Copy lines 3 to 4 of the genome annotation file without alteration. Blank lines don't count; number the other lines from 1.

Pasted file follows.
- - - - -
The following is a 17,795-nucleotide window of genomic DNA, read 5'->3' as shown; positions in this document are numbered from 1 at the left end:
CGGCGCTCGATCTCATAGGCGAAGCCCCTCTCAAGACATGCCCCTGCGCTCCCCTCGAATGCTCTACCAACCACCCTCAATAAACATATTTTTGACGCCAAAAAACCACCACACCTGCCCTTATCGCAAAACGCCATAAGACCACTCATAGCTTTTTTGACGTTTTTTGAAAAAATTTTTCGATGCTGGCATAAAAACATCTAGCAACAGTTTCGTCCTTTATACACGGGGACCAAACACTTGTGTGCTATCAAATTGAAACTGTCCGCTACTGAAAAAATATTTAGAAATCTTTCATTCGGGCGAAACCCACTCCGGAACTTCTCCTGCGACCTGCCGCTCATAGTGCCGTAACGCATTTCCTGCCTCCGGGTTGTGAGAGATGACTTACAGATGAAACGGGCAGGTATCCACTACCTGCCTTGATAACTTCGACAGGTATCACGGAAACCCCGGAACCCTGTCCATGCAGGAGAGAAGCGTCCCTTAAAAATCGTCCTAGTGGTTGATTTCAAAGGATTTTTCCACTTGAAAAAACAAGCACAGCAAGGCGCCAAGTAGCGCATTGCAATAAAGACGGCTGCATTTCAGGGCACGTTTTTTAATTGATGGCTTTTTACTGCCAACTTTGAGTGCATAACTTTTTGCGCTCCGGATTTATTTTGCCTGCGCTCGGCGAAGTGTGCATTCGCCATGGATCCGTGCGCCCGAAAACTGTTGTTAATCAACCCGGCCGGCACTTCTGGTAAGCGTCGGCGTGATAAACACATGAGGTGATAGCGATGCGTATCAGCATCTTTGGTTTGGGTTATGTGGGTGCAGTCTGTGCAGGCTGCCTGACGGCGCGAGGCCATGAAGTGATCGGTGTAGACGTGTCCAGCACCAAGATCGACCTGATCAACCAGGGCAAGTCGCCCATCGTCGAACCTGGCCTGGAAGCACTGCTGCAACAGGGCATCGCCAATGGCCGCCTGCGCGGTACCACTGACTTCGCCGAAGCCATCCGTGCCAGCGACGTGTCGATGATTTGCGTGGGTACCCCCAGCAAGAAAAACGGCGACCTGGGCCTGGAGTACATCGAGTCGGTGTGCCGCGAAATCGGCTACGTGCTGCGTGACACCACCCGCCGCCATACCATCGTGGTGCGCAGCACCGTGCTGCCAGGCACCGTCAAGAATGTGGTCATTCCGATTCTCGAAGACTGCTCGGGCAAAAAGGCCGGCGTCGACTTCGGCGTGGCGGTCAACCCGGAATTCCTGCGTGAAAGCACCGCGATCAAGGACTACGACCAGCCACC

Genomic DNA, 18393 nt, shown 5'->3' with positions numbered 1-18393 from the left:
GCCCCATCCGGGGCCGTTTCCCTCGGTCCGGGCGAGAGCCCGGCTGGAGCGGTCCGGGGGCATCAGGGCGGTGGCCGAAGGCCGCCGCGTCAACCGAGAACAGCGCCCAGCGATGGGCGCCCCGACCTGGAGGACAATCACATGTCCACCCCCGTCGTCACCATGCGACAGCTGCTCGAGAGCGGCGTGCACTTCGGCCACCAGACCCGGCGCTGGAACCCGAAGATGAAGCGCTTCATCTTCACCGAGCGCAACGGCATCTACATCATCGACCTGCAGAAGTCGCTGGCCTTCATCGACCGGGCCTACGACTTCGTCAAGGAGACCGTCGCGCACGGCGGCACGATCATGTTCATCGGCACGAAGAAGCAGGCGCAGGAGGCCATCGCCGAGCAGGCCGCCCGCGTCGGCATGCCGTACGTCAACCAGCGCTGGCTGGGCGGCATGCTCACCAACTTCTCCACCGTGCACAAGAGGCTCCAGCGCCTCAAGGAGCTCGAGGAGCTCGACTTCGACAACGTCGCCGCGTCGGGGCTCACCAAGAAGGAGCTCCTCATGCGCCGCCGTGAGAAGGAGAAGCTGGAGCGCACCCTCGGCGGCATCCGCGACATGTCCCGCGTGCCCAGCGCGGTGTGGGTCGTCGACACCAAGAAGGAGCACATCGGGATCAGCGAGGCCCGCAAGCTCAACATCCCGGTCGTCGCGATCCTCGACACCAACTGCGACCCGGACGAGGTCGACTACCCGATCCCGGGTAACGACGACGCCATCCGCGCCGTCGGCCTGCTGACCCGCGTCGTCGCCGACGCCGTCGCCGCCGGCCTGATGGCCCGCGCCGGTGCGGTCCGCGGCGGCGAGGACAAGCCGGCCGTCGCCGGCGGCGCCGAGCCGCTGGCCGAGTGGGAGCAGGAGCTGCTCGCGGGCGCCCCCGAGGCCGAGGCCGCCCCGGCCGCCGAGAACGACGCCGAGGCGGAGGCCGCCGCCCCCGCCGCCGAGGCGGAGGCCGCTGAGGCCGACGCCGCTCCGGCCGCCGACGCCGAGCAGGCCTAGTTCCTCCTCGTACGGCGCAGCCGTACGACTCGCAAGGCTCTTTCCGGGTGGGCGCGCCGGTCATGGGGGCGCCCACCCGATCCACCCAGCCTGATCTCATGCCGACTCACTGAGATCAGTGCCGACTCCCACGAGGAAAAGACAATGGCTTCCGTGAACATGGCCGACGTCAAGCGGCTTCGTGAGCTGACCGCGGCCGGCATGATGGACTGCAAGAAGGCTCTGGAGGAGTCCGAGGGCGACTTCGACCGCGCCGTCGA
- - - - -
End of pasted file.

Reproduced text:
Genomic DNA, 18393 nt, shown 5'->3' with positions numbered 1-18393 from the left:
GCCCCATCCGGGGCCGTTTCCCTCGGTCCGGGCGAGAGCCCGGCTGGAGCGGTCCGGGGGCATCAGGGCGGTGGCCGAAGGCCGCCGCGTCAACCGAGAACAGCGCCCAGCGATGGGCGCCCCGACCTGGAGGACAATCACATGTCCACCCCCGTCGTCACCATGCGACAGCTGCTCGAGAGCGGCGTGCACTTCGGCCACCAGACCCGGCGCTGGAACCCGAAGATGAAGCGCTTCATCTTCACCGAGCGCAACGGCATCTACATCATCGACCTGCAGAAGTCGCTGGCCTTCATCGACCGGGCCTACGACTTCGTCAAGGAGACCGTCGCGCACGGCGGCACGATCATGTTCATCGGCACGAAGAAGCAGGCGCAGGAGGCCATCGCCGAGCAGGCCGCCCGCGTCGGCATGCCGTACGTCAACCAGCGCTGGCTGGGCGGCATGCTCACCAACTTCTCCACCGTGCACAAGAGGCTCCAGCGCCTCAAGGAGCTCGAGGAGCTCGACTTCGACAACGTCGCCGCGTCGGGGCTCACCAAGAAGGAGCTCCTCATGCGCCGCCGTGAGAAGGAGAAGCTGGAGCGCACCCTCGGCGGCATCCGCGACATGTCCCGCGTGCCCAGCGCGGTGTGGGTCGTCGACACCAAGAAGGAGCACATCGGGATCAGCGAGGCCCGCAAGCTCAACATCCCGGTCGTCGCGATCCTCGACACCAACTGCGACCCGGACGAGGTCGACTACCCGATCCCGGGTAACGACGACGCCATCCGCGCCGTCGGCCTGCTGACCCGCGTCGTCGCCGACGCCGTCGCCGCCGGCCTGATGGCCCGCGCCGGTGCGGTCCGCGGCGGCGAGGACAAGCCGGCCGTCGCCGGCGGCGCCGAGCCGCTGGCCGAGTGGGAGCAGGAGCTGCTCGCGGGCGCCCCCGAGGCCGAGGCCGCCCCGGCCGCCGAGAACGACGCCGAGGCGGAGGCCGCCGCCCCCGCCGCCGAGGCGGAGGCCGCTGAGGCCGACGCCGCTCCGGCCGCCGACGCCGAGCAGGCCTAGTTCCTCCTCGTACGGCGCAGCCGTACGACTCGCAAGGCTCTTTCCGGGTGGGCGCGCCGGTCATGGGGGCGCCCACCCGATCCACCCAGCCTGATCTCATGCCGACTCACTGAGATCAGTGCCGACTCCCACGAGGAAAAGACAATGGCTTCCGTGAACATGGCCGACGTCAAGCGGCTTCGTGAGCTGACCGCGGCCGGCATGATGGACTGCAAGAAGGCTCTGGAGGAGTCCGAGGGCGACTTCGACCGCGCCGTCGA